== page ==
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Guatemala, translated from Nahuatl, means roughly “the land of many trees.” Just three hours before Bernardo Arévalo was officially declared president-elect by the Electoral Supreme Tribunal (TSE) on Monday evening, a top official from the same electoral authority approved the suspension of his party. With 137 days left until the January 14 transfer of power, he is clearly far from out of the woods.
The official, Citizen Registrar Ramiro Muñoz, argued that immunity from suspension during election season should not apply because “the second-round election has already been held.” The ruling defied a Supreme Court injunction in favor of Semilla to shield the party through October 31, when —as TSE President Irma Palencia publicly underscored yesterday— election season officially ends.
The Monday order was also a stark reversal of course for the registrar, who refused six weeks ago to carry out the illegal order. Muñoz spent three weeks on leave as threats of prosecution against him arose and even reached his deputy registrar, and as prosecutors and armed police raided the Tribunal.
His eventual approval of the suspension has been expected since early July, and the ensuing legal fight is likely to sprawl out over the next half-year.
Semilla said it will appeal to the TSE magistrates at 7 a.m. on Tuesday and has promised, if necessary, to make its case to the Supreme Court and the Constitutional Court. If local legal avenues are exhausted, they say they will move on to the international arena.
“We are preparing to take administrative, criminal law, and constitutional measures,” Semilla attorney Juan Gerardo Guerrero told El Faro English. “If necessary, we will again resort to the Inter-American Commission, to later take [our case] to the Inter-American Court of Human Rights.”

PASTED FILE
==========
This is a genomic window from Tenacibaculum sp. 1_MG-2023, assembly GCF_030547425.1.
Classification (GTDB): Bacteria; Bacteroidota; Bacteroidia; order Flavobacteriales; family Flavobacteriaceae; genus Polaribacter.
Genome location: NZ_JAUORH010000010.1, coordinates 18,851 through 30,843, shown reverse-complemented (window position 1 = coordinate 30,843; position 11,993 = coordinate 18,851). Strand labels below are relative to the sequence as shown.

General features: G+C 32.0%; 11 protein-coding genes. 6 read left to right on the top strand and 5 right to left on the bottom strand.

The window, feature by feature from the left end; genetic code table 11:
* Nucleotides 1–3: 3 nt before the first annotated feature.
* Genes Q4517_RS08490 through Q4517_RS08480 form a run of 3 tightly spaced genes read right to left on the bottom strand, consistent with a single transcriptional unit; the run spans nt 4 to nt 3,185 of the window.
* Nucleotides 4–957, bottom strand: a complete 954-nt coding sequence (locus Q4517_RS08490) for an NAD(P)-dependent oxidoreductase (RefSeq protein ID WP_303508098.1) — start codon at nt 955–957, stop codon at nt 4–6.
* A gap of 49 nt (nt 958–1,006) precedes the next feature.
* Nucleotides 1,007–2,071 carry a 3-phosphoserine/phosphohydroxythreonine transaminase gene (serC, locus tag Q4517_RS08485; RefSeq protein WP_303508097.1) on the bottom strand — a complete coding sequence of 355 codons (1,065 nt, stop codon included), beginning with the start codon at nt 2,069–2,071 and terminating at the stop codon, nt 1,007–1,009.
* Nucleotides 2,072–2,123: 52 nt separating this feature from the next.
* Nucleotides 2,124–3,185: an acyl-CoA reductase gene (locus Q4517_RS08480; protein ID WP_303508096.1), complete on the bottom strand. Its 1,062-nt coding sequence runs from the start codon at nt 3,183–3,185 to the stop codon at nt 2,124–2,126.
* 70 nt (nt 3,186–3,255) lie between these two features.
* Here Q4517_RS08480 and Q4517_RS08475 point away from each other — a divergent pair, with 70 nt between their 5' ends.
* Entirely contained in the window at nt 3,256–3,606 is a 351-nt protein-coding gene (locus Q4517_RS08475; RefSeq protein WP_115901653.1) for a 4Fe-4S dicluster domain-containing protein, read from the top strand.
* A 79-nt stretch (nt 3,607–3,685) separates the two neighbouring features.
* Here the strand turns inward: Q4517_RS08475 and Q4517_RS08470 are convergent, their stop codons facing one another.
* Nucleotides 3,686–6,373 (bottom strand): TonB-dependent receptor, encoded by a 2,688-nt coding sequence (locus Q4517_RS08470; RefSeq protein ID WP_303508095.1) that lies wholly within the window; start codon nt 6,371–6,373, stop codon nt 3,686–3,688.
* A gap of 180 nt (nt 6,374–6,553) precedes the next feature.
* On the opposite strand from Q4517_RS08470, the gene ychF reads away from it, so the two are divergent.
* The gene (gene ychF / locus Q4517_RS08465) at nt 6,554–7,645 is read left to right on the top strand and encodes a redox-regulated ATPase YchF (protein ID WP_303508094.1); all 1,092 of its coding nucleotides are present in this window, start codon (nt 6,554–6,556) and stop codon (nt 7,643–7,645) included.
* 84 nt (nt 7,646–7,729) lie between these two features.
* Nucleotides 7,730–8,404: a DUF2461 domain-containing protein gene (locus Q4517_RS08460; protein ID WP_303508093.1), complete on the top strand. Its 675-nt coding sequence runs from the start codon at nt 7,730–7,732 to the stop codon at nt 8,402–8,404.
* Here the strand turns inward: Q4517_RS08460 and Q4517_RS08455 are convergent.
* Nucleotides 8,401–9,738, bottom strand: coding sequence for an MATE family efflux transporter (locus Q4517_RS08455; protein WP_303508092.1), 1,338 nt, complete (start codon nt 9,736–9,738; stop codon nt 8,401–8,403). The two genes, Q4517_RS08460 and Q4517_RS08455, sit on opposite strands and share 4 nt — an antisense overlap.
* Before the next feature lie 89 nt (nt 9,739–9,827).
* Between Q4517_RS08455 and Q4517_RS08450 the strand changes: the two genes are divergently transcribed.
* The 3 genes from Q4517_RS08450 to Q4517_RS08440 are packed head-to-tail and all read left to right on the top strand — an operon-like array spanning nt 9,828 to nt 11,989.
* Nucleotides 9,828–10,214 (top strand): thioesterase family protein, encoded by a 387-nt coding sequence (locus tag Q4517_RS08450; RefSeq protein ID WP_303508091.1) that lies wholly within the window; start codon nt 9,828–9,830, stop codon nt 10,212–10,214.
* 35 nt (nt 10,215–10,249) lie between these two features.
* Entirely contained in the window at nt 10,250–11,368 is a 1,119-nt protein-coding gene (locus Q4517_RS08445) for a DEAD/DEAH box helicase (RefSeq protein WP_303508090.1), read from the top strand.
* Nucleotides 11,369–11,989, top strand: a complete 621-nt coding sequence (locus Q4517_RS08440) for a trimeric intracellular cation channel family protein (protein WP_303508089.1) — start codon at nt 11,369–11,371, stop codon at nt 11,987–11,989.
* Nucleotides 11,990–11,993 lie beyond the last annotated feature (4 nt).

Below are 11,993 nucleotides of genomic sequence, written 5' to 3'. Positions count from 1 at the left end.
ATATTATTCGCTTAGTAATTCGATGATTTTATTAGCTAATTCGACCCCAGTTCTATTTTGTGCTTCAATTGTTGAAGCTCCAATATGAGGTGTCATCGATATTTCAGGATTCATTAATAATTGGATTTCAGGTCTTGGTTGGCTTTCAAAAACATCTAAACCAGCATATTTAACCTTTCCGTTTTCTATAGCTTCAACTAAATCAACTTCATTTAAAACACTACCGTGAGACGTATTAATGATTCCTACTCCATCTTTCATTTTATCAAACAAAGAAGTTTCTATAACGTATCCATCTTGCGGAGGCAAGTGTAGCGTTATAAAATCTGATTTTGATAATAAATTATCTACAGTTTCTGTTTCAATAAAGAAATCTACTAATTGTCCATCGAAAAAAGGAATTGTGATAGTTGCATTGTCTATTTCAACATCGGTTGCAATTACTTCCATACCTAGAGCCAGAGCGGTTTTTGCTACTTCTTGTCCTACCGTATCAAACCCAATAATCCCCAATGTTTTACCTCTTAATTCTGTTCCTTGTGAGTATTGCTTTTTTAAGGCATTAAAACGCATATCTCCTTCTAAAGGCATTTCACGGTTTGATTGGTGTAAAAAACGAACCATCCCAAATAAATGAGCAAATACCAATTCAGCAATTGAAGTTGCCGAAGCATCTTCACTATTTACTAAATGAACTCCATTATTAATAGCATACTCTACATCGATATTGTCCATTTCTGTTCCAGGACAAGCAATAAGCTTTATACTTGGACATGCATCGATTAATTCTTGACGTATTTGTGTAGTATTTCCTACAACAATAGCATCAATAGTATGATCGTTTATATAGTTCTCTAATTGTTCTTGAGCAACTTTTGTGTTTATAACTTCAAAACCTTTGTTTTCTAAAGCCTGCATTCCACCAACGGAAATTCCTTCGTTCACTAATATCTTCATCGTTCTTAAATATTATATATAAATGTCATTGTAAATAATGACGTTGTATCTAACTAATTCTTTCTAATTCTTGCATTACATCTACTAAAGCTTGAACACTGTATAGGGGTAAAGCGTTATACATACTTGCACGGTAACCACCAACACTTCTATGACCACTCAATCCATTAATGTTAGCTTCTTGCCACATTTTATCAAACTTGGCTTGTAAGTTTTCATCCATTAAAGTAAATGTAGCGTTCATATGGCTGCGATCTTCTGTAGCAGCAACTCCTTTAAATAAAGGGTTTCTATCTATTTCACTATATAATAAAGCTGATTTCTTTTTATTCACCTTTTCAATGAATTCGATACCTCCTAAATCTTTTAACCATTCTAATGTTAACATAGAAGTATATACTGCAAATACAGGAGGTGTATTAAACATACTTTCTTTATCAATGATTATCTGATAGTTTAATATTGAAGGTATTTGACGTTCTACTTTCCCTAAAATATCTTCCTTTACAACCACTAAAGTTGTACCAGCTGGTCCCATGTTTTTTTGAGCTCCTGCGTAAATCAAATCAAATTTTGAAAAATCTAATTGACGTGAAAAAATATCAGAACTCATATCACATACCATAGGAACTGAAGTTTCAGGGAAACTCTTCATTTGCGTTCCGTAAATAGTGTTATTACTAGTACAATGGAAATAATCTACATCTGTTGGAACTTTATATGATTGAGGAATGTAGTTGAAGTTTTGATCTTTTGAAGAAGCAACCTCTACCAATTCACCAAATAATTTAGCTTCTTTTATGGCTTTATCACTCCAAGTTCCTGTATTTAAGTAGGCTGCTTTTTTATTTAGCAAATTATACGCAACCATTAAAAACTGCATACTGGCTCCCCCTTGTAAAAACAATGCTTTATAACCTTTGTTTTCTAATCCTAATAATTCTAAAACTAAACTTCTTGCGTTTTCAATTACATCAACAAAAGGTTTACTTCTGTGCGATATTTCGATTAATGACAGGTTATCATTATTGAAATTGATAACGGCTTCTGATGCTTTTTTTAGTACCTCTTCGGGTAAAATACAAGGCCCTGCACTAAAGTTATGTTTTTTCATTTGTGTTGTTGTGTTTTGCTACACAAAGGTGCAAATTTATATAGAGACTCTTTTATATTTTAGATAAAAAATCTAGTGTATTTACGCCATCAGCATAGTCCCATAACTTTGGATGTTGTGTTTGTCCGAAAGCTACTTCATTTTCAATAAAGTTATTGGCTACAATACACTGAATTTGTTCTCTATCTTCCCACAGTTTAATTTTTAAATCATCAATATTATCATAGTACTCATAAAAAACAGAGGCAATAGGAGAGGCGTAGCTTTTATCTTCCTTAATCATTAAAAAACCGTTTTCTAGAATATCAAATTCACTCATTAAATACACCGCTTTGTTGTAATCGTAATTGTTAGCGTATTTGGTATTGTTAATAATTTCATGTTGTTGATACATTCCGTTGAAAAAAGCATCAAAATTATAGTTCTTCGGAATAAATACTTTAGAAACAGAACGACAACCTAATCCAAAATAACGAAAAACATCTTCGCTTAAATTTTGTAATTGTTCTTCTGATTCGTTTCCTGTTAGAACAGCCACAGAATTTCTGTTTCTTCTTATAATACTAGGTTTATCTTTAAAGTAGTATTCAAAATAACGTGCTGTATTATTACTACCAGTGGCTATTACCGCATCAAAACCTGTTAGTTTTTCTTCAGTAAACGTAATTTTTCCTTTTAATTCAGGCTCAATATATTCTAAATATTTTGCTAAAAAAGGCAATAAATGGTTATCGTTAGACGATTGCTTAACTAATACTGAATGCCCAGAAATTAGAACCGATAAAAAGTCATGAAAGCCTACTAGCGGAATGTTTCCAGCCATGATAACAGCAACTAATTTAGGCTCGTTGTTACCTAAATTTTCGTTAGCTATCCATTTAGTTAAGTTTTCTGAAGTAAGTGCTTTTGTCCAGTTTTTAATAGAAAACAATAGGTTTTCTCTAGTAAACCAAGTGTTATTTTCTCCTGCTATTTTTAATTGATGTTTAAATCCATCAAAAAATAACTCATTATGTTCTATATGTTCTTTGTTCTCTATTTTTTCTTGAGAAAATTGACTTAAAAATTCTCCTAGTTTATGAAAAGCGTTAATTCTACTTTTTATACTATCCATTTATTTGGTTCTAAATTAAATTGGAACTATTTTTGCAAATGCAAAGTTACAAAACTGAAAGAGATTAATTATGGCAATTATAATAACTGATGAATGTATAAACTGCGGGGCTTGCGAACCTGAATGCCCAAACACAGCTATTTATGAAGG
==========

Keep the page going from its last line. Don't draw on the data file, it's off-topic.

“In the current scenario, which is outside the framework of the law, they [Guatemalan authorities] can take all sorts of action totally afoul of the Electoral Law of Political Parties in order to prevent us from taking office,” Guerrero added.
In a press conference announcing the vote certification, the TSE magistrates said they were unaware of the registrar’s decision before it was made public and declined to stake out any stance on the matter in order to avoid sullying their ruling on an appeal.
“This [suspension] order is illegal,” constitutional lawyer Édgar Ortiz told El Faro English. “A criminal court judge cannot get involved in electoral affairs because election law is of a special constitutional status.”
“In the worst of cases, assuming that they will suspend Semilla, suspension is an administrative sanction intended for parties to correct some violation of electoral law,” he added. “It usually freezes some of the party’s rights until they resolve the administrative problem, but the party continues to legally exist.”
Arévalo and Vice President-Elect Karin Herrera draw a legal distinction between their victory and the suspension of the party.